Fourteen of these countries have become a haven for around 25 extremist groups actively operating – and increasingly cooperating. Research reveals that, in the first quarter of 2020, the number of people killed by armed groups in Burkina Faso, Cameroon, Chad, and Mali, have more than doubled compared to the same period in 2019. In Burkina Faso alone, in February 2019, 65,000 people were displaced by terrorist groups. Only 12 months later, in February 2020, no less than 765,000 people had been displaced by these terrorist groups.
The report refers to unimaginable violence. In early November 2020, fifteen boys and five adults were decapitated with machetes by Islamic State insurgents during an initiation rite for newly recruited teenage boys. These massacres followed an earlier mass attack in April 2020, in which an estimated 52 men were killed in the village of Xitaxi, after refusing to join the ranks of the jihadists.
The ACN report reveals the rise of transnational Islamist networks – with ideological and material support from the Middle East – stretching from Mali to Mozambique in Sub-Saharan Africa, to the Comoros Islands in the Indian Ocean, and to the Philippines (Mindanao) in the South China Sea, with the aim of creating a so-called “transcontinental caliphate”.
A new category introduced in this report refers specifically to countries “under observation” where emerging factors related to freedom of religion have been observed. This is tangibly demonstrated through an increase in hate crimes with a religious bias against people and property, ranging from vandalism against places of worship and religious symbols to violent crimes against faith leaders and the faithful.
Covid-19 also had a profound impact on the right to religious freedom. Some governments imposed extraordinary measures, in some cases applying disproportionate limitations on religious worship, as compared to other secular activities. In some countries, such as Pakistan or India, humanitarian aid was withheld from religious minorities. The pandemic was also used as a pretext to stigmatise certain religious groups for allegedly spreading/causing the pandemic.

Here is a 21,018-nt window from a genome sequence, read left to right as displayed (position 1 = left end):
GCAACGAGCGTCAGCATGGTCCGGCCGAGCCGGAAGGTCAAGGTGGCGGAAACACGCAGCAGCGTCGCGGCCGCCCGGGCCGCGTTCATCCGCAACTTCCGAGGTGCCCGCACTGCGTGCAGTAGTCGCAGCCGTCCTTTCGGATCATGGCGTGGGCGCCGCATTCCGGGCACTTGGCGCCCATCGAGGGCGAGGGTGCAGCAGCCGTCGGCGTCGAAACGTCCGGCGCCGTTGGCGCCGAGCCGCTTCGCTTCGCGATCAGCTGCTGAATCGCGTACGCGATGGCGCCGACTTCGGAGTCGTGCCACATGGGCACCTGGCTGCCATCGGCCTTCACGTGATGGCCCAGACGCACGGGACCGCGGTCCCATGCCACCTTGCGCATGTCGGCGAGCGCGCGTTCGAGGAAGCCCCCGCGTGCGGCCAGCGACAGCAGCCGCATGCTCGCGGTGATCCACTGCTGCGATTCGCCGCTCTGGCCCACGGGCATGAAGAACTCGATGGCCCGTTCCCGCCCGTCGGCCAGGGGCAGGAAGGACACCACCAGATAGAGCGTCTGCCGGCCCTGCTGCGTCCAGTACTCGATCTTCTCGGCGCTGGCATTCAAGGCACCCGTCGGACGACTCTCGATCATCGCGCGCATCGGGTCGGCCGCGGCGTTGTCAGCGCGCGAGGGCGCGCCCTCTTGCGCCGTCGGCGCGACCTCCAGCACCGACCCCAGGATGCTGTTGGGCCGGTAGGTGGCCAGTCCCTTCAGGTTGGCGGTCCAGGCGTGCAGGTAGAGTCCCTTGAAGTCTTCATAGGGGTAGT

However, in this tunnel of darkness there are some lights of hope as the report mentions positive steps in the period under review. Following Pope Francis’s meeting in 2019 with the Grand Imam Ahamad Al-Tayyib of Al-Azar, the leader of the Sunni Muslim world, the two leaders met again in 2020 in the United Arab Emirates to co-sign the Abu Dhabi Declaration on human fraternity. This papal visit to the UAE was marked by the first-ever celebration of a papal mass on the Arabian Peninsula.
In line with his reaching out to the other main religions in the world, Pope Francis said: “In a world where various forms of modern tyranny seek to suppress religious freedom, or try to reduce it to a subculture without any rights to a voice in the public sphere, or to use religion as a pretext for hatred and brutality, it is imperative that the followers of the various religions join their voices in calling for peace, tolerance, and respect for the dignity and rights of others.”
The reality is that religious freedom is under threat as never before. Regrettably, this year will not be the last in which the report is needed to give a voice to those who have been tragically marked by the consequences of persecution.